(Bloomberg) -- The US Justice Department’s bankruptcy unit has picked a former federal prosecutor who led the government’s case against the Unabomber to conduct a new outside investigation of FTX and its bankruptcy law firm.

Robert J. Cleary has been picked as an examiner to lead the inquiry by the Office of the US Trustee, an arm of the Justice Department that monitors corporate bankruptcies. Cleary is being asked to review potential conflicts of interest involving FTX’s bankruptcy law firm Sullivan & Cromwell, according to a Tuesday court filing.

He is also being asked to look at past investigations by FTX’s new management team, its creditors and government regulators, and to scrutinize if additional employees of Sam Bankman-Fried’s failed crypto exchange were involved in fraudulent activity before its collapse in November 2022. Lastly, the US Trustee wants Cleary to review any investigations conducted around FTX’s use of its native token, FTT, to inflate its value, and if further inquiries are needed.

Representatives for both FTX and Sullivan & Cromwell declined to comment.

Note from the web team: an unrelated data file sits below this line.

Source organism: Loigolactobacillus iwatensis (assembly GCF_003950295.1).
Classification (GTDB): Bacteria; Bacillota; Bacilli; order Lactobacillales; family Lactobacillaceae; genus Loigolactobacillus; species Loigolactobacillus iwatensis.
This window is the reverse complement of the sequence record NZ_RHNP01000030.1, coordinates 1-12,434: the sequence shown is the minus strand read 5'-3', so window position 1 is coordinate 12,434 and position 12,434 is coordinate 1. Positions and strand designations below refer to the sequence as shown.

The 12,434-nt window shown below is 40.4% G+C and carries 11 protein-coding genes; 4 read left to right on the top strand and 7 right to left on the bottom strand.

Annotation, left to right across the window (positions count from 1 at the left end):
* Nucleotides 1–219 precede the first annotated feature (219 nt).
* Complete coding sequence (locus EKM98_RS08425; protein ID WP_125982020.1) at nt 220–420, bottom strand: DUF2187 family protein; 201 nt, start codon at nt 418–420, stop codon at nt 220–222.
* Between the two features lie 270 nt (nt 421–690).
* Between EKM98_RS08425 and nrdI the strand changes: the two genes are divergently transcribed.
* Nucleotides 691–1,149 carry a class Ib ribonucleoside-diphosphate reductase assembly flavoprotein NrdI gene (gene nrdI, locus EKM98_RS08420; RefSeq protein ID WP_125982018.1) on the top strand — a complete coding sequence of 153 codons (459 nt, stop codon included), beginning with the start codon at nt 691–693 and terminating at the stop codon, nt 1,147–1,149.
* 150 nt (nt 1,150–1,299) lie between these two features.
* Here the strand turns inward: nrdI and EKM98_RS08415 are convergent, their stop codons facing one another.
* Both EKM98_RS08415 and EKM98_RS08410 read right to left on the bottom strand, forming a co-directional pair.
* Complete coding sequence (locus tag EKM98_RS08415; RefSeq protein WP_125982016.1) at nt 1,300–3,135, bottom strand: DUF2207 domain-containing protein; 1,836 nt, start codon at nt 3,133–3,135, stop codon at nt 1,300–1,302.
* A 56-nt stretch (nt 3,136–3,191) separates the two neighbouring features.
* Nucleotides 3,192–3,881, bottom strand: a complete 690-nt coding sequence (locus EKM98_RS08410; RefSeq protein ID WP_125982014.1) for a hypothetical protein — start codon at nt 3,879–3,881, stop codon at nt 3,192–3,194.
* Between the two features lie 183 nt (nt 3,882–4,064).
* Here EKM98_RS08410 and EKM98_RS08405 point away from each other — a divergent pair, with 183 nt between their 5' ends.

Cleary’s appointment and inquiry must be approved by Judge John Dorsey, who has previously said the investigation should be short and limited in scope so as to not disrupt FTX’s ongoing Chapter 11 case. In Tuesday’s filing, the US Trustee said the cost of the proposed investigation will be capped at $1.6 million and could be wrapped in about 60 days. The results of the examination will be made public. 

Cleary has previously served as the US Attorney for both the District of New Jersey and the Southern District of Illinois. While in federal law enforcement, he was appointed lead prosecutor in the case against the notorious killer known as the Unabomber, Ted Kaczynski, according to his current law firm Patterson Belknap Webb & Tyler. 

Cleary has picked up white-collar criminal defense work since leaving government service to go into private practice. He also previously led the Southern District of New York’s major crimes unit, according to court documents.

The US Trustee’s pick to lead the inquiry was disclosed days after FTX investors accused Sullivan & Cromwell in a civil lawsuit of having “actively participated” in fraud that led to the company’s downfall. Sullivan & Cromwell has denied wrongdoing and previously said it had a “limited and largely transactional relationship with FTX” before the firm filed bankruptcy.

The case is FTX Trading Ltd., 22-11068, U.S. Bankruptcy Court for the District of Delaware.

--With assistance from Steven Church and Justin Wise.

©2024 Bloomberg L.P.